A new approach to treating cancer could be on the horizon. As research progresses, scientists are learning more and more about different types of cancer. They know that mutations in genes can often drive cancer, and a new effort is focusing on treating cancer based on the mutations that are fueling its growth instead of the organ it originated in.
These studies are known as ‘basket studies’ because patients with different kinds of cancer are grouped together according to the particular gene mutation that is fueling their cancer growth. As an example, one particular patient with a rare white blood cell cancer entered a basket study. The mutation in her cancer was in the BRAF gene, which is a gene that is found in about 50% of melanomas. Chemotherapy and radiation didn’t work on her blood cancer, but after doctors gave her a drug for melanoma, the results were amazing- within a month, her cancer was undetectable!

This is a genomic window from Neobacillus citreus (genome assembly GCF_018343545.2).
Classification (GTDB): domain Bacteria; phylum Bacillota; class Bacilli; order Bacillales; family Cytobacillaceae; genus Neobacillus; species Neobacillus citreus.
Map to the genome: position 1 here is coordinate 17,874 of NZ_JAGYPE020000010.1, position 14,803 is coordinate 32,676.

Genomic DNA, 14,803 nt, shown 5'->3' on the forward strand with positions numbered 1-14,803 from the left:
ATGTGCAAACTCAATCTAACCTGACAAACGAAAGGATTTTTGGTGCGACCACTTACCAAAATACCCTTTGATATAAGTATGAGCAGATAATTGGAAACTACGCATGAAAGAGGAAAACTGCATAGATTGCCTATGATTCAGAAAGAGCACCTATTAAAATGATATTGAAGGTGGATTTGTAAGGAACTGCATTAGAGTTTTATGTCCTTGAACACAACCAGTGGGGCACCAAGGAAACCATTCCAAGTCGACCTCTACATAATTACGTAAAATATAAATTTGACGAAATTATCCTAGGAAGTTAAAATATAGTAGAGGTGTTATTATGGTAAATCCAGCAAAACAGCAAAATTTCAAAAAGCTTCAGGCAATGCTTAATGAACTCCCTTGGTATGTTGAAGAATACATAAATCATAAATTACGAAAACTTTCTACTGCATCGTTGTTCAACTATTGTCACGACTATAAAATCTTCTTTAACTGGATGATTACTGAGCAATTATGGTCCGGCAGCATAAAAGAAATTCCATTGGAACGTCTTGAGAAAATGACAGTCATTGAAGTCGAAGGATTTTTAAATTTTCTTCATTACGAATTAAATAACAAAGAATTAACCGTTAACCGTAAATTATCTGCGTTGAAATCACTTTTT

Without a complex understanding of genes and the mutations that drive different kinds of cancer, it probably would have seemed crazy to consider using a melanoma drug to treat a patient with this type of cancer. Animal models have made a big difference, too- did you know that there is a BRAF mouse model that helps researchers understand melanoma and develop new drugs and treatments for the disease?
Basket studies aren’t guaranteed to work, but there have been some promising results. Out of the 18 patients in this particular patient’s basket study, tumors have stopped growing, shrunk, or completely disappeared in 14 of those patients after receiving the melanoma drug! Read more about basket studies here.